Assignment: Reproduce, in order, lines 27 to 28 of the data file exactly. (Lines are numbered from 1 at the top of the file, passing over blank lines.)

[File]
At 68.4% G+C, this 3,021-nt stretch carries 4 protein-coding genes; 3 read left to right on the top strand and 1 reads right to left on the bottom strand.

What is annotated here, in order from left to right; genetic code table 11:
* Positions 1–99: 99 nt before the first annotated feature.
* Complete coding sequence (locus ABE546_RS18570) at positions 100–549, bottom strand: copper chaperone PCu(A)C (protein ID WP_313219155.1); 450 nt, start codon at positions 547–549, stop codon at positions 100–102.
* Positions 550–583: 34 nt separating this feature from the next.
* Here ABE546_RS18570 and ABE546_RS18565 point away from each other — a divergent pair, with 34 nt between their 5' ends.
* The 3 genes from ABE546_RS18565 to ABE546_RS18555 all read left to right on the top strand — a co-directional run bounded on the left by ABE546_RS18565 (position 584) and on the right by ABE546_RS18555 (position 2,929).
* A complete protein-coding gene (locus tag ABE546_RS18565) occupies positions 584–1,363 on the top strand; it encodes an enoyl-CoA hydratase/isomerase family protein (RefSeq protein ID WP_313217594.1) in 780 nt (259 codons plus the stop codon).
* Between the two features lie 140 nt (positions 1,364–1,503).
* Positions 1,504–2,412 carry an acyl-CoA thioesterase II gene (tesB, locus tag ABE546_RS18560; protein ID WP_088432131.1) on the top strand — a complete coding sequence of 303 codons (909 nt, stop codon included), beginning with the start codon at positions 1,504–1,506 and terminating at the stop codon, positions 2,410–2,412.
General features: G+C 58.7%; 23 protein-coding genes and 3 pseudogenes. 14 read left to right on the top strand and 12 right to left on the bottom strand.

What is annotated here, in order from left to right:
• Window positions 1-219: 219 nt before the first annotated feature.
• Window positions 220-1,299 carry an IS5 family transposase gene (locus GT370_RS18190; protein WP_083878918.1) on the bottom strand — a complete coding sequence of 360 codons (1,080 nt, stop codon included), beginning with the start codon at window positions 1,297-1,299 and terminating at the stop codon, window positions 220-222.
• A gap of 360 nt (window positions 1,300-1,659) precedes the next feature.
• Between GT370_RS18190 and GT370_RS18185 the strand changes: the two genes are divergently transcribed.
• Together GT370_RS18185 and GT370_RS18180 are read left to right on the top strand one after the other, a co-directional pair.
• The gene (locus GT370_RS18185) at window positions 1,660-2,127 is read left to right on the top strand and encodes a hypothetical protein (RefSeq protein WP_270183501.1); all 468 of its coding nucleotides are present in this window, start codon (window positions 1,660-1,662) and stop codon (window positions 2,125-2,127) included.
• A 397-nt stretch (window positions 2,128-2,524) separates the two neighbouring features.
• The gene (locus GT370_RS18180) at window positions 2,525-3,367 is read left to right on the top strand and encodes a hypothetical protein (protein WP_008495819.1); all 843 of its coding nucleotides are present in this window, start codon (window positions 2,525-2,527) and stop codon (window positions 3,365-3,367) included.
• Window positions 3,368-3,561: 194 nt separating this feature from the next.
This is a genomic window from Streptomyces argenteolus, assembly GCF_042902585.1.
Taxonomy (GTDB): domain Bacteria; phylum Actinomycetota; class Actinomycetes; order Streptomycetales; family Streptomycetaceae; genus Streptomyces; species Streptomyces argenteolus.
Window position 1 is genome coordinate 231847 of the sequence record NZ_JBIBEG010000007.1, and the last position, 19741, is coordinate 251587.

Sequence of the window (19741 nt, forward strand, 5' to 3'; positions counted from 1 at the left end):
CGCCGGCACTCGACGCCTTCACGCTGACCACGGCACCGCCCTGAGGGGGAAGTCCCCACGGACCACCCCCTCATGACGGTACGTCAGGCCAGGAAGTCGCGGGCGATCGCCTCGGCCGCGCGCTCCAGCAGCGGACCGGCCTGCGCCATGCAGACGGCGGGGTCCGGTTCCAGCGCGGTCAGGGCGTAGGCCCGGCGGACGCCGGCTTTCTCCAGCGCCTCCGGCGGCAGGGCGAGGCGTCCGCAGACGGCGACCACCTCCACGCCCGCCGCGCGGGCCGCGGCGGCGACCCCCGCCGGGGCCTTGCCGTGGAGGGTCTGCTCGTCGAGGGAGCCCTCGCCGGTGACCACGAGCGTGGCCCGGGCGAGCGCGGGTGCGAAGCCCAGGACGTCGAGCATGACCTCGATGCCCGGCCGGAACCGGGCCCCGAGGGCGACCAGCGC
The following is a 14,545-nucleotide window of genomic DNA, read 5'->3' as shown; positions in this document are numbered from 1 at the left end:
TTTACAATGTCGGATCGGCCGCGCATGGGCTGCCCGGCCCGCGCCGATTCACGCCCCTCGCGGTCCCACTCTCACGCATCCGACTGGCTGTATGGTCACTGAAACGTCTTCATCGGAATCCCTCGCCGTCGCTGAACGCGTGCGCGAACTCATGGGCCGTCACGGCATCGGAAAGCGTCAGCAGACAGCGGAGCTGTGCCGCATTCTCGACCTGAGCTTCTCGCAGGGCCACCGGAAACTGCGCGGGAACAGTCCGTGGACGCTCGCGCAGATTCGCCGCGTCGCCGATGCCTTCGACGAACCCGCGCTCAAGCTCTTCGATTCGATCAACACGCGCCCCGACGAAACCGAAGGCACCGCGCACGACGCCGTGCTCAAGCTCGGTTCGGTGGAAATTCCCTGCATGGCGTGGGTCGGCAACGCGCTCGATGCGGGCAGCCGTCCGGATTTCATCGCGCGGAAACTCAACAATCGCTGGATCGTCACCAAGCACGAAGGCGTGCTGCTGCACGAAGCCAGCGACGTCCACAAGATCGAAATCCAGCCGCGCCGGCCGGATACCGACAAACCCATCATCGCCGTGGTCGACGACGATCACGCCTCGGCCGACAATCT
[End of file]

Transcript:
The following is a 14,545-nucleotide window of genomic DNA, read 5'->3' as shown; positions in this document are numbered from 1 at the left end:
TTTACAATGTCGGATCGGCCGCGCATGGGCTGCCCGGCCCGCGCCGATTCACGCCCCTCGCGGTCCCACTCTCACGCATCCGACTGGCTGTATGGTCACTGAAACGTCTTCATCGGAATCCCTCGCCGTCGCTGAACGCGTGCGCGAACTCATGGGCCGTCACGGCATCGGAAAGCGTCAGCAGACAGCGGAGCTGTGCCGCATTCTCGACCTGAGCTTCTCGCAGGGCCACCGGAAACTGCGCGGGAACAGTCCGTGGACGCTCGCGCAGATTCGCCGCGTCGCCGATGCCTTCGACGAACCCGCGCTCAAGCTCTTCGATTCGATCAACACGCGCCCCGACGAAACCGAAGGCACCGCGCACGACGCCGTGCTCAAGCTCGGTTCGGTGGAAATTCCCTGCATGGCGTGGGTCGGCAACGCGCTCGATGCGGGCAGCCGTCCGGATTTCATCGCGCGGAAACTCAACAATCGCTGGATCGTCACCAAGCACGAAGGCGTGCTGCTGCACGAAGCCAGCGACGTCCACAAGATCGAAATCCAGCCGCGCCGGCCGGATACCGACAAACCCATCATCGCCGTGGTCGACGACGATCACGCCTCGGCCGACAATCT